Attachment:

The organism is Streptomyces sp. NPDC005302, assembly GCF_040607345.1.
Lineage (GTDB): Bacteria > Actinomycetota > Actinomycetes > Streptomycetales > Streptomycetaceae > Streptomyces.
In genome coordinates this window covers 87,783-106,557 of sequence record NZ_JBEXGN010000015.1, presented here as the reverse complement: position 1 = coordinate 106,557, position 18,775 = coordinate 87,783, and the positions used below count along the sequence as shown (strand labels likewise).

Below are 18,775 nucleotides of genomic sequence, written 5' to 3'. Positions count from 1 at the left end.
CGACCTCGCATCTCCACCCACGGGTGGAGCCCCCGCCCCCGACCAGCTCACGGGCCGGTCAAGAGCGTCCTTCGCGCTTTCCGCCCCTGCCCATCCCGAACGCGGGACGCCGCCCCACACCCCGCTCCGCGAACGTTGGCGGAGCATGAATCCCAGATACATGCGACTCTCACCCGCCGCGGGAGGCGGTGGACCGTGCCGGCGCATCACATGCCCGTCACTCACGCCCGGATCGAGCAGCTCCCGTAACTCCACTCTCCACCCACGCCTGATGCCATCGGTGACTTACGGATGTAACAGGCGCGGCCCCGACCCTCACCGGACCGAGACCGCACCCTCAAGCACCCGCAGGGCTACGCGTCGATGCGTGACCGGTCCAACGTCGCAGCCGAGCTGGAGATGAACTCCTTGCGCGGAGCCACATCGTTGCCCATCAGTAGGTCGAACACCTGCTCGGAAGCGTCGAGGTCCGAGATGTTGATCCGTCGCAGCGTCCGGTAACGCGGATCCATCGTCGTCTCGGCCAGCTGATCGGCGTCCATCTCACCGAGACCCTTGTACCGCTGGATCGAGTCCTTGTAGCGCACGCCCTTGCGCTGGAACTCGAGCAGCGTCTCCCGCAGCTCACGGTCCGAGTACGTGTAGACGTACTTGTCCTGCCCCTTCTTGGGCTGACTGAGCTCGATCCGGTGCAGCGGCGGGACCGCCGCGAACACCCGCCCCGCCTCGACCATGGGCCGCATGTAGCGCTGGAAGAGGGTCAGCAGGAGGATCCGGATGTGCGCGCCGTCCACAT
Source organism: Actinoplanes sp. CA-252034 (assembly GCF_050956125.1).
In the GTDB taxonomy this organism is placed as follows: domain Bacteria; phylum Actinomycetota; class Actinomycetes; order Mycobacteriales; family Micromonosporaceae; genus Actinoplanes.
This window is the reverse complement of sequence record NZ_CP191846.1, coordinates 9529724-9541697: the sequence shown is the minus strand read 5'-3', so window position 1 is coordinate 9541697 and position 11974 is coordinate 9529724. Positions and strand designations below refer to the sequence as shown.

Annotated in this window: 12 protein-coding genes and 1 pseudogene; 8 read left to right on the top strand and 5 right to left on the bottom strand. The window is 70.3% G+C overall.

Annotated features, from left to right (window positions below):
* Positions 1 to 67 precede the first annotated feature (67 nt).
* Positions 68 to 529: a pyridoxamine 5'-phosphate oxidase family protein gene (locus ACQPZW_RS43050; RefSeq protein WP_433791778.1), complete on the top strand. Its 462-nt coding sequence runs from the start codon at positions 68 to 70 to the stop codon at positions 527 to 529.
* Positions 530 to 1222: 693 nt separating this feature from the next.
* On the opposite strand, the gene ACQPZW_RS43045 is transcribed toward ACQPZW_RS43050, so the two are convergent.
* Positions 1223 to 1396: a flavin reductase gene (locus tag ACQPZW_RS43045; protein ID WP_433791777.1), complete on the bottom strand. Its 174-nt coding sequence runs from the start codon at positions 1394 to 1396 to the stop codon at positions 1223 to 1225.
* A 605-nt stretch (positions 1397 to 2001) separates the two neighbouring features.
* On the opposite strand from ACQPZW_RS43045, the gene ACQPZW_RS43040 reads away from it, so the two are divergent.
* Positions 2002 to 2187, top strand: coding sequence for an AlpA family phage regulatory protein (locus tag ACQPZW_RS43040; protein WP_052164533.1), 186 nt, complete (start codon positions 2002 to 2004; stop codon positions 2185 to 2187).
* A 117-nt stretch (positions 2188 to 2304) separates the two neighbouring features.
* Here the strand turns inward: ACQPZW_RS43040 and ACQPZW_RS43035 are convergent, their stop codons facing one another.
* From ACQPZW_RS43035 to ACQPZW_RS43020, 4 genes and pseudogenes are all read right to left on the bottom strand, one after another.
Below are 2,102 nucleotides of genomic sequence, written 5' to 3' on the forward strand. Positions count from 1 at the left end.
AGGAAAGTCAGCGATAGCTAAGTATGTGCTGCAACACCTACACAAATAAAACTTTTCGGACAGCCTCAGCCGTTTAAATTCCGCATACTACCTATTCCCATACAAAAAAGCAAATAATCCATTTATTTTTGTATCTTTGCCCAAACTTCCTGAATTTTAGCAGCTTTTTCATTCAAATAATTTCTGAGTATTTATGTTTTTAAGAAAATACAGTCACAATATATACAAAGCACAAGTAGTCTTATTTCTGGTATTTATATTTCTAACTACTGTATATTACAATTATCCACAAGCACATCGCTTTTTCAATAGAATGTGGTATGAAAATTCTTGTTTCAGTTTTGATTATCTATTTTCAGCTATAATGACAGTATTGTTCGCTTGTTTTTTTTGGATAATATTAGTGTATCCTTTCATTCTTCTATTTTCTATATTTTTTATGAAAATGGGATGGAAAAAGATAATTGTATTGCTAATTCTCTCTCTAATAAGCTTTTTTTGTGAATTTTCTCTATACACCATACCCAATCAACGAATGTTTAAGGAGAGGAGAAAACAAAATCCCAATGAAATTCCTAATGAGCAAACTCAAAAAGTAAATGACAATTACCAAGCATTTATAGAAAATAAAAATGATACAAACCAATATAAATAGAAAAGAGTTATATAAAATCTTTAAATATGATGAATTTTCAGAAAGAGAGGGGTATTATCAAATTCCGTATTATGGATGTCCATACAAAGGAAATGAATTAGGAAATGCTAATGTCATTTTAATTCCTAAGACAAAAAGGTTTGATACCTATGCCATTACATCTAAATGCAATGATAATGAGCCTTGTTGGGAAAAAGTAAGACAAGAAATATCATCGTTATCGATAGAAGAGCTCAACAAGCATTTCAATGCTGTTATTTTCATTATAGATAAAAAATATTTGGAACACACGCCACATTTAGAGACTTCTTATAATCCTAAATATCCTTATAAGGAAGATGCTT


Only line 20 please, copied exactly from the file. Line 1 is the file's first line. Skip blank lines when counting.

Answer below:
* Here the strand turns inward: ACQPZW_RS43040 and ACQPZW_RS43035 are convergent, their stop codons facing one another.